The power vacuum created by the Ukraine crisis, termed a “revolution” by some media outlets, has raised alarm bells not just in Moscow and Washington, but in Tehran as well.
Iranian parliamentarians have watched events in the eastern European country unfold with concern, wary that the protests would inspire anti-government rioting in Iran.
On Wednesday, the International Business Times quoted Iranian MP Alireza Salimi as saying he hoped the Ukrainian revolution would “instil vigilance in those naive enough to believe the sedition was only an incident.”
He was referring to the wave of protests and mass rallies, known as the Green Movement, that followed the 2009 reelection of former Iranian president Mahmoud Ahmadinejad.
“The developments in that country [Ukraine] demonstrate the scenario that the enemy dreams of for our country,” he added, cautioning against foreign influence on Ukrainian affairs.
Other ministers were careful to distance Iran as much as possible from the Ukrainian crisis, which has so far resulted in a fragile regime change.
Iran Pulse’s Arash Karami devoted an article Tuesday to Iranian Justice Minister Moustafa Pormouhammadi, who urged Iranian newspapers to show restraint in their coverage of the Ukrainian crisis.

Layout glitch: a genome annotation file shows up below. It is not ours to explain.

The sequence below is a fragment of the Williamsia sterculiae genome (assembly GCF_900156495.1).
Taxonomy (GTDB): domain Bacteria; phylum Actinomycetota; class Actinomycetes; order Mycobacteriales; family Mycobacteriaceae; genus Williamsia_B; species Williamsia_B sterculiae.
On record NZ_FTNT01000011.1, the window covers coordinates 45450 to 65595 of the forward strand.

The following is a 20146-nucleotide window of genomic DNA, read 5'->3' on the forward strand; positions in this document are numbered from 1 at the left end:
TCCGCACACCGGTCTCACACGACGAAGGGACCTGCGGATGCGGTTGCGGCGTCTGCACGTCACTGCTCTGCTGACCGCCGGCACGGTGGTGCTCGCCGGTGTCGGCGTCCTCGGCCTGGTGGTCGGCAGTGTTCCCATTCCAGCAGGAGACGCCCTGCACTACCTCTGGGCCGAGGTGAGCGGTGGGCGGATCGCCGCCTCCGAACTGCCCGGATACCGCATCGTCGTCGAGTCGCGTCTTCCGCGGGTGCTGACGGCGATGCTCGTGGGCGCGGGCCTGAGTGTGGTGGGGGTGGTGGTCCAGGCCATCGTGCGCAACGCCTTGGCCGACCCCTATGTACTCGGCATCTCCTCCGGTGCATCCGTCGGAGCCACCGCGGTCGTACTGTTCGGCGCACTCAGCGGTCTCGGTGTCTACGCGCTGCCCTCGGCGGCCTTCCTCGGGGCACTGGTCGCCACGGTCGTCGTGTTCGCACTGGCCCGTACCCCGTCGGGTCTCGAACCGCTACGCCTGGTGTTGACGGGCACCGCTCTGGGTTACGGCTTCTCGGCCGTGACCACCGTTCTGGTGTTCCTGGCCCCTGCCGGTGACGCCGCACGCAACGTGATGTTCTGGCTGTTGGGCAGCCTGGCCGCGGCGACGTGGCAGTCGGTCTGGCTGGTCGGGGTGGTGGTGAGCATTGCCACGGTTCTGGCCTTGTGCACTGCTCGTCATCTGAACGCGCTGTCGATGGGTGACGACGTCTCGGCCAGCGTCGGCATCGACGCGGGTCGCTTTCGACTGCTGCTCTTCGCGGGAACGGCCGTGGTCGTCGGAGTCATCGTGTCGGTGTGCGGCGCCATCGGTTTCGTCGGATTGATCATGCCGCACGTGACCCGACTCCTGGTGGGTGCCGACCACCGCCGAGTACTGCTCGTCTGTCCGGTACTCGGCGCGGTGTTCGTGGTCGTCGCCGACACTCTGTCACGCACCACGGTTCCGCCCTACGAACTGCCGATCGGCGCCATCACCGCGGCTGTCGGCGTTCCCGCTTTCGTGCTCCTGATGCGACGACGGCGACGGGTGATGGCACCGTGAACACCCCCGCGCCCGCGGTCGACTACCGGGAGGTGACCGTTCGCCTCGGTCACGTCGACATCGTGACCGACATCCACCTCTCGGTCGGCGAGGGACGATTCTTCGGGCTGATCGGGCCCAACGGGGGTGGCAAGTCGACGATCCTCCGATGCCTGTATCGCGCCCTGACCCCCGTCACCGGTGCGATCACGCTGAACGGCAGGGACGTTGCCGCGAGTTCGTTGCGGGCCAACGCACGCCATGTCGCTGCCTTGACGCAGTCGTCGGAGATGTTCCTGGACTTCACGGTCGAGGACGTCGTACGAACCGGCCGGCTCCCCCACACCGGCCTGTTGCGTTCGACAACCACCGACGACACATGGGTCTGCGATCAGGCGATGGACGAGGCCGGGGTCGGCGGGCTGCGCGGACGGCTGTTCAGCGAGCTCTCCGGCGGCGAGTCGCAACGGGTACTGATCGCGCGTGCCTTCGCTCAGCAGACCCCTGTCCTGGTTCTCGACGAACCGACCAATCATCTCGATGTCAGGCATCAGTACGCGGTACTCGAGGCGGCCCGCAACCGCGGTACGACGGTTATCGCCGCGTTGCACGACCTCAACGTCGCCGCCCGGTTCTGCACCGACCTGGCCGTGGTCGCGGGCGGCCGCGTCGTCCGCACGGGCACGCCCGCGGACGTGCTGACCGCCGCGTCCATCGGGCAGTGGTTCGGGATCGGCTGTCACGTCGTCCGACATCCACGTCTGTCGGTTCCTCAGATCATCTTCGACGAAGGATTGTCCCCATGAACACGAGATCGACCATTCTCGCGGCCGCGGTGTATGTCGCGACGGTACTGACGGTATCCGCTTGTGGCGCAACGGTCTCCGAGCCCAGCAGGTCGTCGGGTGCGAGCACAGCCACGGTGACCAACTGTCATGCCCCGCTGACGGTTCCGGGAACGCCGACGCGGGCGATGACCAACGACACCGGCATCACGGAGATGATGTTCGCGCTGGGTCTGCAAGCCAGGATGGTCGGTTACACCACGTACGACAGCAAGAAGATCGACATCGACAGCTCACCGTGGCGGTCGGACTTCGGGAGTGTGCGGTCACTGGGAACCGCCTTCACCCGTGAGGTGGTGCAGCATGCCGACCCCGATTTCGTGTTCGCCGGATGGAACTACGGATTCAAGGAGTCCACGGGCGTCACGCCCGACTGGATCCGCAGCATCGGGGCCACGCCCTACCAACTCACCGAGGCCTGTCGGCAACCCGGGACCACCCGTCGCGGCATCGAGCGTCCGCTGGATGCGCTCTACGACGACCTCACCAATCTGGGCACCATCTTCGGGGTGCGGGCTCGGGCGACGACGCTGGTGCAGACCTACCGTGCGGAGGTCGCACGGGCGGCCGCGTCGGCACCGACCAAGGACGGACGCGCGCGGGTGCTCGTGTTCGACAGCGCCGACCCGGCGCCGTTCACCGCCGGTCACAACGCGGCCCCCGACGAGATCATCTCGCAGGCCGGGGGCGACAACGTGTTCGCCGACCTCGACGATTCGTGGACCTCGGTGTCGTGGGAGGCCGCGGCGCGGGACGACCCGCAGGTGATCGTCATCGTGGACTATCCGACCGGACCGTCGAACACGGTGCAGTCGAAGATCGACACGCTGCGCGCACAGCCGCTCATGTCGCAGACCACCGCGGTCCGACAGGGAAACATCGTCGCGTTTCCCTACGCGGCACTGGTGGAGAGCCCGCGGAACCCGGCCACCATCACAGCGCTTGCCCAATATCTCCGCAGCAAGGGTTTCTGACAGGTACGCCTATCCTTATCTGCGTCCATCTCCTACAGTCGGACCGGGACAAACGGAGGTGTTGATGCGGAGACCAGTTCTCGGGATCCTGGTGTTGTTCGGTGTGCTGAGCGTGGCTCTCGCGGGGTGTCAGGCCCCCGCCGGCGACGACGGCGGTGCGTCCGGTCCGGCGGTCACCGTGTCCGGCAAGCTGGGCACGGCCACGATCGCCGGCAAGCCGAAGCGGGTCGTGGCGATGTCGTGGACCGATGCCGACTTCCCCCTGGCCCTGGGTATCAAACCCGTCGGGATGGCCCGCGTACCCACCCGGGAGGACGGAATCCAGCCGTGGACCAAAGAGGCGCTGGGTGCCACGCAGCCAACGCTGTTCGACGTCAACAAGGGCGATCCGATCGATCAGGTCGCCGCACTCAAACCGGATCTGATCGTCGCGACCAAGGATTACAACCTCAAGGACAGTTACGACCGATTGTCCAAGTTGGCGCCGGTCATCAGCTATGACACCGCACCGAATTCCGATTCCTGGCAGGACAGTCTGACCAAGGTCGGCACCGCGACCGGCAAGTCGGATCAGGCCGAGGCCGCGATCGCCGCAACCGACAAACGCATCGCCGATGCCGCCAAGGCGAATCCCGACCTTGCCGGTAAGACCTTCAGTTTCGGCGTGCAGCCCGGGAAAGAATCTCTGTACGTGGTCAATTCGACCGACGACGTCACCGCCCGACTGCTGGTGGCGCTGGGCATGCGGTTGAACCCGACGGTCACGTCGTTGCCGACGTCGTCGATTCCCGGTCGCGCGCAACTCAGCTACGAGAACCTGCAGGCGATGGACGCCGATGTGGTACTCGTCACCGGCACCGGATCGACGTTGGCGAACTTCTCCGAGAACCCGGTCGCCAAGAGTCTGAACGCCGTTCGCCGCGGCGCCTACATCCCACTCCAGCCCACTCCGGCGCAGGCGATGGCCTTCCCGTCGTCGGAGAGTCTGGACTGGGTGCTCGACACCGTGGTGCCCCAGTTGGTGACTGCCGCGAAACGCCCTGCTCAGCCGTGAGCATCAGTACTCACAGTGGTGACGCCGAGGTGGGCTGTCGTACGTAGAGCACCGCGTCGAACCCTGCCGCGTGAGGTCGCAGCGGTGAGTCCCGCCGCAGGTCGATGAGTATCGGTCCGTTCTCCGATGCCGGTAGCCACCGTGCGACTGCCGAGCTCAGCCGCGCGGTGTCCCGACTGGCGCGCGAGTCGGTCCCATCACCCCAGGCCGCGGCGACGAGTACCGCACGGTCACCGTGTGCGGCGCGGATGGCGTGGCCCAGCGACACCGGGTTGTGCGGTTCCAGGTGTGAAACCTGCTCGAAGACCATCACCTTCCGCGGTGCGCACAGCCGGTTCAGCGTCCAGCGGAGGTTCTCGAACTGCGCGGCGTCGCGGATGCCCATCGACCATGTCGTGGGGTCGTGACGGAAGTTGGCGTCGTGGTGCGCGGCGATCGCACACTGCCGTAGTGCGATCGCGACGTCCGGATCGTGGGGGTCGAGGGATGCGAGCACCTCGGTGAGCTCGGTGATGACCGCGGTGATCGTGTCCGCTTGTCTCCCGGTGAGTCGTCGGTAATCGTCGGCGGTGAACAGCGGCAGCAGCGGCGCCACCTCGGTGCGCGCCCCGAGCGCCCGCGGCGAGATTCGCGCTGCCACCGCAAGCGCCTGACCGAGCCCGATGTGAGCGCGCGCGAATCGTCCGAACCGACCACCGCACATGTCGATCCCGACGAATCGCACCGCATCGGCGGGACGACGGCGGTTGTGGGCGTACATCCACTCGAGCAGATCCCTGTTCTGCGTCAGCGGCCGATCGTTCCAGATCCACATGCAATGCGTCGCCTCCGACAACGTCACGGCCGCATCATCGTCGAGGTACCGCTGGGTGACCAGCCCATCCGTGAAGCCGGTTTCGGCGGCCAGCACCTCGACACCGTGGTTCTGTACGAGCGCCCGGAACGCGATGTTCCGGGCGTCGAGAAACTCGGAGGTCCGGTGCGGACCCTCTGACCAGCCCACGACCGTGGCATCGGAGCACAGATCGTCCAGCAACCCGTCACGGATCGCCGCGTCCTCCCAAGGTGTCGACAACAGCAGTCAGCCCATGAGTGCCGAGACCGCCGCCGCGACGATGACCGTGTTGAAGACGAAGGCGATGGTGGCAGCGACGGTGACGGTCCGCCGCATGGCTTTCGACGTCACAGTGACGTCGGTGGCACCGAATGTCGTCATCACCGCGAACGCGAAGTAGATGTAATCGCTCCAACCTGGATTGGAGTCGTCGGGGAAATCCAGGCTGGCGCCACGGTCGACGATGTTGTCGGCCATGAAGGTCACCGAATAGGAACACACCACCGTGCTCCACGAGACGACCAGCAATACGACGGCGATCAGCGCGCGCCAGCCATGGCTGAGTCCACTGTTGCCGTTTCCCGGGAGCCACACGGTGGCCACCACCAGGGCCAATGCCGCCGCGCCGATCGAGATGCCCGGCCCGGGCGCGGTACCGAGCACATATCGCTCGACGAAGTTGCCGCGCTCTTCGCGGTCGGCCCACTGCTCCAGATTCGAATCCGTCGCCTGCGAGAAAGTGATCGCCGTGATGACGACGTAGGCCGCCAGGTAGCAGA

Pormouhammadi claimed some newspapers had turned the Ukrainian uprising “into a domestic issue” by devoting sympathetic articles and “large, colorful pictures” to the events.
And indeed, wrote Karami, reformist newspaper Shargh devoted two-thirds of its front page this week to former Ukrainian prime minister Yulia Tymoshenko’s release, ostensibly drawing a parallel between Tymoshenko’s cause and that of Green Movement leaders Mir Hossein Mousavi and Mehdi Karroubi, both still under house arrest. The hardline Vatan-e Emrooz, on the other hand, painted the Ukrainian government’s fall as a tragedy which had caused the country to descend into chaos – what Iranian hardliners “feared would have happened in 2009 had they not cracked down,” according to Karami.
Clearly, the Ukrainian revolution has roused Iranian hard-liners’ fears that a protest movement silenced in 2009 could rise again and even succeed – a fear, plastered all over the country’s newspapers, that further fuels the growing, and increasingly public, rift between the moderates and hard-liners in Tehran.